The man lets his shoulders drop, and there’s a thud as he lets go of the body. My cheeks grow hot as he pivots on his toes, turning towards me. In the same graceful motion he draws his sword, holding it high and pointing it at me. He takes a few cautious paces back, his face a knot of concentration. Yani scowls at him, still holding the body under the arms.
“Mowan! What are you doing?”
She looks at my sword and dagger, and lowers the body to the ground. When Mowan does not respond she draws her own sword and stands beside him. I realise, my insides turning to water, that I hadn’t thought this far ahead.
Mowan’s sword gleams sharp in the light from the window. Yani’s is dull, and I can see the blade is daubed with drying blood. Their points are level with my eyes, beyond the robbers’ faces glare at me. I can see Mowan is dark haired like Yani. He has a few days of scruffy beard on his chin.
“As my sister said,” his voice is deep and measured “None of your business.”
Their orange-brown eyes are hungry, like those of wolves. I don’t dare lower my weapons, they would be on me in a breath. I join my dagger with my sword, pointing both blades at each in turn. My heart squirms in my chest. I have to do something. I lunge at Mowan.
He doesn’t move, merely lifts his sword a little, parrying my attack as if he were shooing a fly. In the corner of my eye I see Yani move, her sword cutting high at my head.
“Fool!” she hisses. But I am ready. I catch her blade with my dagger and she frees it instantly, moving to stab me in the face.
“Stop.” Says Mowan. Yani freezes in the act, her brother’s hand on her hilt. She looks at him, chastened, but does not object. I now feel the cold tickle of Mowan’s sword beneath the soft flesh of my chin. For an instant I wonder how many people have died on that blade. He knows his business. I lower my weapons.
“I suppose this is all some unfortunate accident is it?” my voice creaks a little, irritating me for making me sound petulant, scared even, for in truth I am terrified.
Yani’s lip curls up, into what could be the beginning of a smile, but she snorts with disdain. When she speaks her eyes are on me, moving quickly between my face and my weapons, as if weighing me up. But her words are directed at her brother.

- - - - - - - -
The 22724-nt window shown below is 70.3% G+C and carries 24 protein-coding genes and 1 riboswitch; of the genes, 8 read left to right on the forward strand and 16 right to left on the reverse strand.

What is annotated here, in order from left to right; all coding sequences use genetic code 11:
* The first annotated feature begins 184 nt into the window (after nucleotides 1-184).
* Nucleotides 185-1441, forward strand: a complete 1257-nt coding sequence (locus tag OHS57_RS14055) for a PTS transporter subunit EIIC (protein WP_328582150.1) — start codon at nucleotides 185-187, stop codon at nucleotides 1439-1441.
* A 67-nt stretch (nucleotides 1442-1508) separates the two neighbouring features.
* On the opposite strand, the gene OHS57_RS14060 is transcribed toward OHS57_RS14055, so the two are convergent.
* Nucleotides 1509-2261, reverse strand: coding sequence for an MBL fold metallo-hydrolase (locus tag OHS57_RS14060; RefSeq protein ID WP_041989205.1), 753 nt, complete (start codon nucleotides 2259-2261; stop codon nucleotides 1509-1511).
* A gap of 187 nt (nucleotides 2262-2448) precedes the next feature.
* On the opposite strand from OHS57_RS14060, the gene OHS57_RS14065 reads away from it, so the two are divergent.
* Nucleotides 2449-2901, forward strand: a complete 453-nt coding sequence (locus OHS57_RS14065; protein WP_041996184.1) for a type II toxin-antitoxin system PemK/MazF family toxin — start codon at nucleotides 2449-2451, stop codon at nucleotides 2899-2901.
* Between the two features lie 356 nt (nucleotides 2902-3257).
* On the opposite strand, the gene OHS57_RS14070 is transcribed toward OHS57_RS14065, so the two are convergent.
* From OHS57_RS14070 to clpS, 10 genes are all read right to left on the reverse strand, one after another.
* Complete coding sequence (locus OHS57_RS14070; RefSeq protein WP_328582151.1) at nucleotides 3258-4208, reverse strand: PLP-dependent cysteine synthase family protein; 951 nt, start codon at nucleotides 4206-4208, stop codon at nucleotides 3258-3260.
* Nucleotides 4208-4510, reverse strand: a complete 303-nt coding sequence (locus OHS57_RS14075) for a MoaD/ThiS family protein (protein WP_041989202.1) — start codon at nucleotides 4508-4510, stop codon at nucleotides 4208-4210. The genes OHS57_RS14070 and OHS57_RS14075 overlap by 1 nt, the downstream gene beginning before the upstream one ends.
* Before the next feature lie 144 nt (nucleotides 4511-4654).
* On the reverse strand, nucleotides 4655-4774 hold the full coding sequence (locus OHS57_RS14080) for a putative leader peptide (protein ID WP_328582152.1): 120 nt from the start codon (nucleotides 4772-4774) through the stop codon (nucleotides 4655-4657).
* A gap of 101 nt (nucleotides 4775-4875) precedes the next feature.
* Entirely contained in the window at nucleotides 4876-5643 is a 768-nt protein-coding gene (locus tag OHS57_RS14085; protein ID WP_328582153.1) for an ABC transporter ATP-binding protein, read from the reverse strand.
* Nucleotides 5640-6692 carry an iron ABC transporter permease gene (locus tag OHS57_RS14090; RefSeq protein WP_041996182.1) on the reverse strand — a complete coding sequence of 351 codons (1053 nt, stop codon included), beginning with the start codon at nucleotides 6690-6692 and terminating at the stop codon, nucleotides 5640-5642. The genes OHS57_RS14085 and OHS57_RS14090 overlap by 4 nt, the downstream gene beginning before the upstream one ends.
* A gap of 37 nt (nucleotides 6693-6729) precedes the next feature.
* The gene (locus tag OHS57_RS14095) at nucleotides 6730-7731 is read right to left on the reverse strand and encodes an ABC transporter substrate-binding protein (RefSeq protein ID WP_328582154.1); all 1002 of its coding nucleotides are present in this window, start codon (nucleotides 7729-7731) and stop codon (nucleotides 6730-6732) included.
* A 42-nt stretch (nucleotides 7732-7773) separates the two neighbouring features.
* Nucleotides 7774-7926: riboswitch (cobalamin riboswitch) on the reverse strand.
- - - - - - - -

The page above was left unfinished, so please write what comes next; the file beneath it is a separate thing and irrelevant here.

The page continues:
“This is getting us nowhere. There’s no time.”
Mowan is silent, staring thoughtfully at me. He takes a small pace forward, and I feel the point press into my skin without yet breaking it. Yani moves to cover him. I swallow, and plant my feet, telling myself not to simply turn and flee. As my weight shifts I become aware of the purse on my hip. A lot lighter than it was before the night began, but it might just save me.
With my dagger hand, I slowly draw back my cloak, showing my purse.
“Listen,” I say, but Mowan frowns. Yani’s eyes dart over me, studying, before opening wide in realisation.
“He thinks we’re robbers!”
Her face pinches briefly as she suppresses a laugh. Her expression moves to irritation. Mowan takes a pace back, and with great relief I feel the sword leave me. Anger rushes in to take the place of my fear.
“You’re moving about in the dark with a bloodied sword and a body, what am I supposed to think?” I say.
Mowan cocks an eyebrow, regarding me from head to toe.
“You’re hardly acting honourably, sneaking up on two people trying to help an injured friend.”
I scoff at the story, and the accusation levelled at me. “Self defence!” I say.
Yani sheaths her sword, draws up her hood and bends to take up the man once again. I can see now that he’s breathing.
“What are you doing with him?”
I gesture with my dagger, lowering the sword and covering the purse with my cloak. Yani snarls impatiently, but Mowan looks at me, his voice soft and dangerous.